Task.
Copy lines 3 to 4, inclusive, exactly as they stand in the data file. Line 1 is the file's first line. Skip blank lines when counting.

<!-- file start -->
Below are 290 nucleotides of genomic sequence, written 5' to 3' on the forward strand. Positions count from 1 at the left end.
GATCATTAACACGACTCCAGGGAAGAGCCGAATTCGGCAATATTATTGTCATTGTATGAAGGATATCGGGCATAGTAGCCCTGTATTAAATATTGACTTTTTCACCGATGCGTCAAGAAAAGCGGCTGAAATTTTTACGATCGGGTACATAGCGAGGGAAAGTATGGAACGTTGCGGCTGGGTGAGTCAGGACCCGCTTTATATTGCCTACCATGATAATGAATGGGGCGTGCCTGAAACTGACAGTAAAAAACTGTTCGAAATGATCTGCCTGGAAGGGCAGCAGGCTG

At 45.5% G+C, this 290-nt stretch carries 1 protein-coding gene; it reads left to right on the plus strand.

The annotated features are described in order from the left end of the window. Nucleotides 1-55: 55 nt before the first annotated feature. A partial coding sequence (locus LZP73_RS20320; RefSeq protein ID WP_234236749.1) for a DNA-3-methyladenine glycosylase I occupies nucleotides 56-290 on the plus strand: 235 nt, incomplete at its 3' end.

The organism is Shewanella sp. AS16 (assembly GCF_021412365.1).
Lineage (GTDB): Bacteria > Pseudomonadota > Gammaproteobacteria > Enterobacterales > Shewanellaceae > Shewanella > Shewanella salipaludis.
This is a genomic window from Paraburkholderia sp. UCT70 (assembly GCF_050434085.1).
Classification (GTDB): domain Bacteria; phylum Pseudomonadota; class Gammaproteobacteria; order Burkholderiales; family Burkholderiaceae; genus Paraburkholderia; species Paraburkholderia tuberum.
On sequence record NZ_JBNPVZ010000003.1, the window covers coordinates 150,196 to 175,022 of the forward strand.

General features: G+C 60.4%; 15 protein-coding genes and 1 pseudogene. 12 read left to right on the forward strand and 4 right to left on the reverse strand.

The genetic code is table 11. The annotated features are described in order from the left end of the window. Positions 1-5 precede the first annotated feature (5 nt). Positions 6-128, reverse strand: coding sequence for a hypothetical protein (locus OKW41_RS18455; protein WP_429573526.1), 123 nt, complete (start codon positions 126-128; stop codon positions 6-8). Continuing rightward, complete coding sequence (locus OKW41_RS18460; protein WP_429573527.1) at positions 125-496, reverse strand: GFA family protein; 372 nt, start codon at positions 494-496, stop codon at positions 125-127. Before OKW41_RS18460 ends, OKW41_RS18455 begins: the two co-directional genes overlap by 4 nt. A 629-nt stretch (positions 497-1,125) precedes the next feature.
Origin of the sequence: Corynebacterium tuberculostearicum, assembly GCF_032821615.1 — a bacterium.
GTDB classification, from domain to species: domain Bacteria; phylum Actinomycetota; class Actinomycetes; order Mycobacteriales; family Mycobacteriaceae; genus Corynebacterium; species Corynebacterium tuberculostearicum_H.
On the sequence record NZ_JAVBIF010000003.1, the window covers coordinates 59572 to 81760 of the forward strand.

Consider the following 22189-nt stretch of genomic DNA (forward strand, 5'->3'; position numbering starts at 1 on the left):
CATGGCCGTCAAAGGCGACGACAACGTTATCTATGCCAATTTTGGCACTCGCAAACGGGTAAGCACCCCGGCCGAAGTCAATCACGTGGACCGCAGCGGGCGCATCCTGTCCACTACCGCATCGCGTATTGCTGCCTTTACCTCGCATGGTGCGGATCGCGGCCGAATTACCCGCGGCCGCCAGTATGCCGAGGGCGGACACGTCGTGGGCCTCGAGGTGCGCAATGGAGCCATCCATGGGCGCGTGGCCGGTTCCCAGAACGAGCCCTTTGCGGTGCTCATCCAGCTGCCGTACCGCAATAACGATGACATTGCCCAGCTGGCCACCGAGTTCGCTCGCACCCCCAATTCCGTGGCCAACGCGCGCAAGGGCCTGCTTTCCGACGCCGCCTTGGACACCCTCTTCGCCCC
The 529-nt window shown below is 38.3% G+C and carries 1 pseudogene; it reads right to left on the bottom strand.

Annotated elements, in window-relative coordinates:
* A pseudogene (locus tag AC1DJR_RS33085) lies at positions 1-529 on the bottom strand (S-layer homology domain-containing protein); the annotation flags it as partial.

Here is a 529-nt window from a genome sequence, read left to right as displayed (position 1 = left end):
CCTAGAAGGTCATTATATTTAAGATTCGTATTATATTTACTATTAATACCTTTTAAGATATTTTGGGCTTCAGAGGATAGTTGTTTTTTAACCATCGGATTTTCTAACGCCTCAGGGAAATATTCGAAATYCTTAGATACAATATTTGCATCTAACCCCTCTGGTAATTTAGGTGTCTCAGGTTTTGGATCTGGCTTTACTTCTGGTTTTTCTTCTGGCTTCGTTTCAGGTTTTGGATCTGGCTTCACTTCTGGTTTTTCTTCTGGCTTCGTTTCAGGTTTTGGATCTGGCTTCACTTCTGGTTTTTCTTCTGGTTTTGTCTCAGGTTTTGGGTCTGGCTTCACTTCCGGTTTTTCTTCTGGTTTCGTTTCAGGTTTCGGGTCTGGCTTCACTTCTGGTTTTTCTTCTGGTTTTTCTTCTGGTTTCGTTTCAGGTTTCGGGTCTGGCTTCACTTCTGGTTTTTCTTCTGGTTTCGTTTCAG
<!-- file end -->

At 45.5% G+C, this 290-nt stretch carries 1 protein-coding gene; it reads left to right on the plus strand.

The annotated features are described in order from the left end of the window. Nucleotides 1-55: 55 nt before the first annotated feature. A partial coding sequence (locus LZP73_RS20320; RefSeq protein ID WP_234236749.1) for a DNA-3-methyladenine glycosylase I occupies nucleotides 56-290 on the plus strand: 235 nt, incomplete at its 3' end.